Symbols of division and violence in America

Many people never thought they'd see the day when a white supremacist would travel to New York to allegedly target and kill black men, but prosecutors say it happened. Now a growing number of voices are calling for an end to the climate of hate they feel is partially to blame.

James Jackson, 28, of Baltimore, pleaded not guilty to multiple counts of murder, including murder as an act of terrorism. Manhattan D.A. Cyrus Vance Jr. said Jackson prowled city streets looking for a black person to assassinate and then fatally stabbed Timothy Caughman, 66, with a 26-inch sword.

Mayor Bill de Blasio spoke about Jackson at Caughman's funeral.

"We have to understand that the hatred in that man is not isolated," de Blasio said. "It runs too much in our society, through our society. We have to understand the forces of hate have been unleashed in recent months."

These forces of hate are coming in many forms, from vicious social media posts to open hostility of those who are different. But symbols from a bygone era -- like the Confederate flag -- are still around today. The Confederate battle flag is part of the official state flag of Mississippi.

"It represents slavery, it represents white supremacy, it represents the murder, the lynchings of my ancestors and I do not find that acceptable," said Carlos Moore, a civil rights attorney with Tucker Moore Law Group.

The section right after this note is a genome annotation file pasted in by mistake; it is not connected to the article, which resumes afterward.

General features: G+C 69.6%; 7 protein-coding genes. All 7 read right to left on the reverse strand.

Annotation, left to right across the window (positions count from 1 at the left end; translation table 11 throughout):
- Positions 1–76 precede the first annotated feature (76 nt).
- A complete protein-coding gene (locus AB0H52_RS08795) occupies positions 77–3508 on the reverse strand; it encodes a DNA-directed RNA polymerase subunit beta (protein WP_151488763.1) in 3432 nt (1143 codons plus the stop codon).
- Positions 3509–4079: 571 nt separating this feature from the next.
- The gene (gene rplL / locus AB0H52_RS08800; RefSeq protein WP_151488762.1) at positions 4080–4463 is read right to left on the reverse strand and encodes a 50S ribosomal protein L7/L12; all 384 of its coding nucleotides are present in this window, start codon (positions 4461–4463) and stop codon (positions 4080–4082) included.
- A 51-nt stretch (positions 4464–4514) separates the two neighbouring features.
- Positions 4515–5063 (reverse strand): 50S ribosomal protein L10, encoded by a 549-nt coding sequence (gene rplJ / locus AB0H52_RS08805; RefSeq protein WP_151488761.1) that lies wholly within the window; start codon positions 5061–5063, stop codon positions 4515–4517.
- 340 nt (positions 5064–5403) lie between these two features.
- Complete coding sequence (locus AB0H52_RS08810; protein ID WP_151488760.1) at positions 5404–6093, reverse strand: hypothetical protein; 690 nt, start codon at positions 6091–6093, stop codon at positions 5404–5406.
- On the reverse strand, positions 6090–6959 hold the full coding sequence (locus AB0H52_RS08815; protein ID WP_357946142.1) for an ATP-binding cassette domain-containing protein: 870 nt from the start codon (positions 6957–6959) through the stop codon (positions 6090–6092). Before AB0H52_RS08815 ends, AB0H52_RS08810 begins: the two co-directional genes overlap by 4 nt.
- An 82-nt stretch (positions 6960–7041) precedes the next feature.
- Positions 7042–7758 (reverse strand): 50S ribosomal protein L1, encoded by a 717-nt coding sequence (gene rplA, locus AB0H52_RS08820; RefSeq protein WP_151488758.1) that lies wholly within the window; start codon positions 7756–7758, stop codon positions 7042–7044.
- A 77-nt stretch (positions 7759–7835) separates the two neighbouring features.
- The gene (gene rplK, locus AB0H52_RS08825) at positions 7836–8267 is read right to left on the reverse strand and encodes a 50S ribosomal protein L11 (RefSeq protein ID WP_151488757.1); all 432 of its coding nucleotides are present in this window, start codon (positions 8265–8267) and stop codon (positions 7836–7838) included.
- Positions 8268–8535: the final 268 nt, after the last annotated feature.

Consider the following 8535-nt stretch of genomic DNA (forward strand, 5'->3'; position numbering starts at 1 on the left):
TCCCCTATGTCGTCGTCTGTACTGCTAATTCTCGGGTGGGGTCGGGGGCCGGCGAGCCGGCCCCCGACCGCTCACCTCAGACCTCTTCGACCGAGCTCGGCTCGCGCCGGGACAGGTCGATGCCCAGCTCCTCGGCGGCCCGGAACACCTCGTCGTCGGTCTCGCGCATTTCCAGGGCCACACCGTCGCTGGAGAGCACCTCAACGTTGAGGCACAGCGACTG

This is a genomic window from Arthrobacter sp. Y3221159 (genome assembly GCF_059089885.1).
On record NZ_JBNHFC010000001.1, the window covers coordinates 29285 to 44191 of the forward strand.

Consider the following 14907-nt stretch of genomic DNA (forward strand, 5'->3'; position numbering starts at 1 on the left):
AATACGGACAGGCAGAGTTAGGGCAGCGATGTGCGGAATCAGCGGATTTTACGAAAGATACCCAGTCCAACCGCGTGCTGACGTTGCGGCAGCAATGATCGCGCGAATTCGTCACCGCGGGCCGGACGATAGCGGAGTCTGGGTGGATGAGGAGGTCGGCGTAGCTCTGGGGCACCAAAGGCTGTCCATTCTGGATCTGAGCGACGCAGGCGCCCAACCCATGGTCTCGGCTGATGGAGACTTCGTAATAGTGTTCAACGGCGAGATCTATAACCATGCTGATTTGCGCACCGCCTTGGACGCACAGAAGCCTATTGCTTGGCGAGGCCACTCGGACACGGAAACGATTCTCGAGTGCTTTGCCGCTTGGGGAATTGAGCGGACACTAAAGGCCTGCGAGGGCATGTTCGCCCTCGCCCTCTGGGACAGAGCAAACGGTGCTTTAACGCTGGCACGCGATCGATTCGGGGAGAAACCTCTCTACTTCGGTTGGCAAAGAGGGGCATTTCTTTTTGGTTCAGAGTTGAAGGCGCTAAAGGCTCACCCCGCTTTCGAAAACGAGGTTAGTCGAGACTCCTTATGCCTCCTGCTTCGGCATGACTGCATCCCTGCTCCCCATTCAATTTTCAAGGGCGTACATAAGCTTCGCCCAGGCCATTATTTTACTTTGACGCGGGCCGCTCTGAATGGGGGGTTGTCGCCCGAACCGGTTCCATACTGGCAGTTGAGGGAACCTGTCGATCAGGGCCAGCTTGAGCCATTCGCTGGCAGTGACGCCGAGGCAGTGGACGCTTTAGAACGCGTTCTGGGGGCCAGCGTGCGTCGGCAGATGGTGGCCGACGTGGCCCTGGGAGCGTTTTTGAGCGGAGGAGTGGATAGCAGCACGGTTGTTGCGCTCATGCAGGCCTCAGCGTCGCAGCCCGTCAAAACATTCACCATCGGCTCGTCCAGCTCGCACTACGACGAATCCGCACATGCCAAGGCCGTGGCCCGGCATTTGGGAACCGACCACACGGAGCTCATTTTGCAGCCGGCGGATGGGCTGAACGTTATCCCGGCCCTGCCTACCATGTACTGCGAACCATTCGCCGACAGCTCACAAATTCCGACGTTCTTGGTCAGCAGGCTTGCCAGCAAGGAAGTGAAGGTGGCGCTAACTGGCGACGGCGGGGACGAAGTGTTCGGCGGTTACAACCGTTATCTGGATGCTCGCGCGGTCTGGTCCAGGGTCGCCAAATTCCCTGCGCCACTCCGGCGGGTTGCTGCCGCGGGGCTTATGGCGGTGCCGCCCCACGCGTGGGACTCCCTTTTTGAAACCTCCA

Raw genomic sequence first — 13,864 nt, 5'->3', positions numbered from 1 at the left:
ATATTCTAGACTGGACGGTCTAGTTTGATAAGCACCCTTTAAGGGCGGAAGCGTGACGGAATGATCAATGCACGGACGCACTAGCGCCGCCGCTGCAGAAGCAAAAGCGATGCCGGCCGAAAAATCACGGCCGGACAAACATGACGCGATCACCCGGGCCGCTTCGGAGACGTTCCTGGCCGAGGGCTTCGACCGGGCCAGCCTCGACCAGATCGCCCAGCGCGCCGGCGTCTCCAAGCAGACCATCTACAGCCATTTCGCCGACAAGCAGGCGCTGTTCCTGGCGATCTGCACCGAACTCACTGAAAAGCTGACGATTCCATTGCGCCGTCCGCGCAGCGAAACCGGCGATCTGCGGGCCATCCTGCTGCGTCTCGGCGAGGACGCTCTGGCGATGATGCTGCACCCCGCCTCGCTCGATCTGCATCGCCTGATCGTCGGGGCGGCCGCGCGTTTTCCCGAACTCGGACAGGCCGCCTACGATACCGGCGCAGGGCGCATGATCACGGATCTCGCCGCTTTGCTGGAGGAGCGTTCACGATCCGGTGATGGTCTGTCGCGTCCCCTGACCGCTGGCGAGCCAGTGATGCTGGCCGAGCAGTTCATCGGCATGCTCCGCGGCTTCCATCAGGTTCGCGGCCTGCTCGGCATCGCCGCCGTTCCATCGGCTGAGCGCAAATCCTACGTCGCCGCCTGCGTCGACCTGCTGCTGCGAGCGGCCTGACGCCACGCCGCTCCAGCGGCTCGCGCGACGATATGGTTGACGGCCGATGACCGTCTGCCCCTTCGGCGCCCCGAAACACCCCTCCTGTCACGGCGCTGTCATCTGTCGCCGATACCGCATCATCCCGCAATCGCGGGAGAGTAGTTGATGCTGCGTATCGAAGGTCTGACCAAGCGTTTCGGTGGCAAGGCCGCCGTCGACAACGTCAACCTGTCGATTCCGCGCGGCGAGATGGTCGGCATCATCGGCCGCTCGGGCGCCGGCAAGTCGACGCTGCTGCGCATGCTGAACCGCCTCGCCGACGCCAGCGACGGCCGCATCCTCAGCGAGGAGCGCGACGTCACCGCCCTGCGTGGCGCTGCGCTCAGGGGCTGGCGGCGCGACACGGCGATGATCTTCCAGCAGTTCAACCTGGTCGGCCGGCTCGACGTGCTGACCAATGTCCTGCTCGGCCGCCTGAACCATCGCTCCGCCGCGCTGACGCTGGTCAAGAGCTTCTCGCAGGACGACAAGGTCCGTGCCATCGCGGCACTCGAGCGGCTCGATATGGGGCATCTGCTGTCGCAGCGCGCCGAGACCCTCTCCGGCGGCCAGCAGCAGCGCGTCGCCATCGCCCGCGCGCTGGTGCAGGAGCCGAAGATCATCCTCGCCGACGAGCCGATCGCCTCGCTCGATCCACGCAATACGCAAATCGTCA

Moore has been fighting through the court system to have the flag removed. So far the rulings have gone against him, but he said he is not giving up. Now he is joining forces with Michael Scott from the powerhouse Philadelphia law firm Reed Smith to take the issue to the U.S. Supreme Court.

"I get a lot of individuals -- white individuals -- that call me, contact me privately," Moore said. "But we need the public to know their sentiments and I believe the more people who stand with me that do not look like me, the better we can fight this fight together."

Moore said he believes hate is becoming the new normal. This week the NYPD announced that while overall crime is down, hate crimes are up 100 percent so far this year. Police said the trend began in November with the election of Donald Trump as president.